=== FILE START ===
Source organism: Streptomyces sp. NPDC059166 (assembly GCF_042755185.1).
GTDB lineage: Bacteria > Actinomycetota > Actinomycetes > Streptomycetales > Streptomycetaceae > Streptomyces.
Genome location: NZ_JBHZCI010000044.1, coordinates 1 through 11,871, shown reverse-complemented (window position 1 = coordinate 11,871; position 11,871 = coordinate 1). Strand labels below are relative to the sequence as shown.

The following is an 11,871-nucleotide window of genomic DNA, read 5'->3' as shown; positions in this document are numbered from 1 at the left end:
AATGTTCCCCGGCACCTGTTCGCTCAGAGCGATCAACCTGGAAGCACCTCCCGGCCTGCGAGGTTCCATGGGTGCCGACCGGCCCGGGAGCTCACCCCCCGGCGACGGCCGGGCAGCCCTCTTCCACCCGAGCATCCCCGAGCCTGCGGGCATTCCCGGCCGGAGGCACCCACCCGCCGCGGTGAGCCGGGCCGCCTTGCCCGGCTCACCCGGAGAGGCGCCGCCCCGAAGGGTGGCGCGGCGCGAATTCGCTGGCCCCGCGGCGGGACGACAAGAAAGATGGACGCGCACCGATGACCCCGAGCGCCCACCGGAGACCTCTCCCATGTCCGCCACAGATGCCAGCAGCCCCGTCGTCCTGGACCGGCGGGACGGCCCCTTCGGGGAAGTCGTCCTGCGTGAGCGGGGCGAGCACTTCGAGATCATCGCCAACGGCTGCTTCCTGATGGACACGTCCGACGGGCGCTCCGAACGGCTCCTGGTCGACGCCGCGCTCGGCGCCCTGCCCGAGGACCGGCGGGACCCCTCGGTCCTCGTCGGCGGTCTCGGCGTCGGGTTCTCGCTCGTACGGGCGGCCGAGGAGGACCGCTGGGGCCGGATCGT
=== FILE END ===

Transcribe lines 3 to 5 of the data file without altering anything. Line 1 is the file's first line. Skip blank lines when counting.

Genome location: NZ_JBHZCI010000044.1, coordinates 1 through 11,871, shown reverse-complemented (window position 1 = coordinate 11,871; position 11,871 = coordinate 1). Strand labels below are relative to the sequence as shown.

The following is an 11,871-nucleotide window of genomic DNA, read 5'->3' as shown; positions in this document are numbered from 1 at the left end:
AATGTTCCCCGGCACCTGTTCGCTCAGAGCGATCAACCTGGAAGCACCTCCCGGCCTGCGAGGTTCCATGGGTGCCGACCGGCCCGGGAGCTCACCCCCCGGCGACGGCCGGGCAGCCCTCTTCCACCCGAGCATCCCCGAGCCTGCGGGCATTCCCGGCCGGAGGCACCCACCCGCCGCGGTGAGCCGGGCCGCCTTGCCCGGCTCACCCGGAGAGGCGCCGCCCCGAAGGGTGGCGCGGCGCGAATTCGCTGGCCCCGCGGCGGGACGACAAGAAAGATGGACGCGCACCGATGACCCCGAGCGCCCACCGGAGACCTCTCCCATGTCCGCCACAGATGCCAGCAGCCCCGTCGTCCTGGACCGGCGGGACGGCCCCTTCGGGGAAGTCGTCCTGCGTGAGCGGGGCGAGCACTTCGAGATCATCGCCAACGGCTGCTTCCTGATGGACACGTCCGACGGGCGCTCCGAACGGCTCCTGGTCGACGCCGCGCTCGGCGCCCTGCCCGAGGACCGGCGGGACCCCTCGGTCCTCGTCGGCGGTCTCGGCGTCGGGTTCTCGCTCGTACGGGCGGCCGAGGAGGACCGCTGGGGCCGGATCGT